Personally, I think Vogue Japan tends to take more risks in content than its American counterpart. Everyone knows that Japanese street fashion is often at the forefront of fashion’s newest trends, which eventually trickle down to the U.S. in the following seasons — can you guess who first brought back the 80′s neon trend?
This editorial stays close to Japan’s brightly nonchalant fashion with a hint of cheeky Pop Art vibes suggestive of a modern-day Warhol or Lichtenstein.
The International Center of Photography in NYC has been running a quirky fashion exhibit since September titled, Harper’s Bazaar: A Decade of Style. The show is a collection of photographs featuring images taken by a group of the most prominent photographers of today’s fashion world, including Peter Lindbergh, Patrick Demarchelier, and Karl Lagerfeld.
The exhibit runs through January 8.
For more information, visit the museum’s website.
British couturier Alexander McQueen had been known for a lot of bizarre peculiarities throughout his life, having made his mark in the haute couture scene with his avant-garde interpretations of sexuality, religion, history, and culture. Throughout his prolific career, McQueen pushed the parameters of fashion to provoke a new mode of thought. His fascination with skulls and the afterlife, as well as a particular affinity for historical symbolism iconicized his work.
One such trademark is McQueen’s Armadillo shoe, a distinct claw heel that was first introduced to the runways in the Spring/Summer 2010 season during London Fashion Week 2009.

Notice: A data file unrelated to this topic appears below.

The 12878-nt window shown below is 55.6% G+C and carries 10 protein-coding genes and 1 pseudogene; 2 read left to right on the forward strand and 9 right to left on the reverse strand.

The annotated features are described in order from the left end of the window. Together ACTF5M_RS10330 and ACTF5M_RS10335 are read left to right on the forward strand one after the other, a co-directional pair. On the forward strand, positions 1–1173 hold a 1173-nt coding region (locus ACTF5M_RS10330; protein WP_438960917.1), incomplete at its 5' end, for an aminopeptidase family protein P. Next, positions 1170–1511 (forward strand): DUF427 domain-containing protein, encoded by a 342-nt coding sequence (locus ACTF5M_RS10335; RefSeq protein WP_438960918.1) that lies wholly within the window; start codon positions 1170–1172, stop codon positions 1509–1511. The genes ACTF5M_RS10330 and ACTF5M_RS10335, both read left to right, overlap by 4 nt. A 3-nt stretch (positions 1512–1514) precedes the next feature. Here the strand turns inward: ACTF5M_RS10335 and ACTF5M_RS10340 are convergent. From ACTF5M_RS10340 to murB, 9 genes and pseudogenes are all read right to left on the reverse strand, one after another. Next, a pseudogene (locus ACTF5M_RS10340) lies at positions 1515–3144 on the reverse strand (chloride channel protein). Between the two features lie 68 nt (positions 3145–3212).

The Armadillo shoe is not available for sale, with only 21 pairs currently in public circulation. The ten-inch heels have been spotted on the likes of Daphne Guinness, Kelis, and most recently (and perhaps most publicly of all), Lady Gaga in her 2010 music video Bad Romance.
With a price tag of nearly $10,000 it’s probably worthy of some museum. But oh wait – they were. This past summer, New York City’s Metropolitan Museum of Art hosted the Alexander McQueen: Savage Beauty exhibit, which drew record-breaking numbers in visitors throughout its brief stint of three months. The Met Museum Store sold miniature Armadillo boots as souvenirs for a mere $25 to commemorate the success of the exhibit.
If you missed out on the stunning show, take a look on the Vimeo clip below:
American fashion photographer Terry Richardson is currently exhibiting at the Half Gallery in New York City. The exhibit is titled “Mom Dad” and is an homage to his family with a glimpse into the private life of a public fashion figure.
The photos evoke nostalgia, spunk, and raw honesty into a personal life marked by struggle and fame. Richardson is known for his blunt sexual style, and this exhibit highlights his personal inspiration and familial roots.
The exhibit runs through December 11, 2011.
Saoirse Ronan is the Irish New Yorker who initially broke the major film scene and won international acclaim for her role in Atonement (2007). She has since appeared in several Hollywood films, most notably in her starring role as Susie Salmon in The Lovely Bones (2009).
Today, Saorise can be seen off the big screen making star appearances in the glossies with various editorials and magazine covers.
This past summer, she was featured in a shoot for indie fashion & art quarterly Bullett Magazine (my fave!):
Later this month, she will also be seen in a spread for the December 2011 issue of Vogue. Take a peek at the editorial here: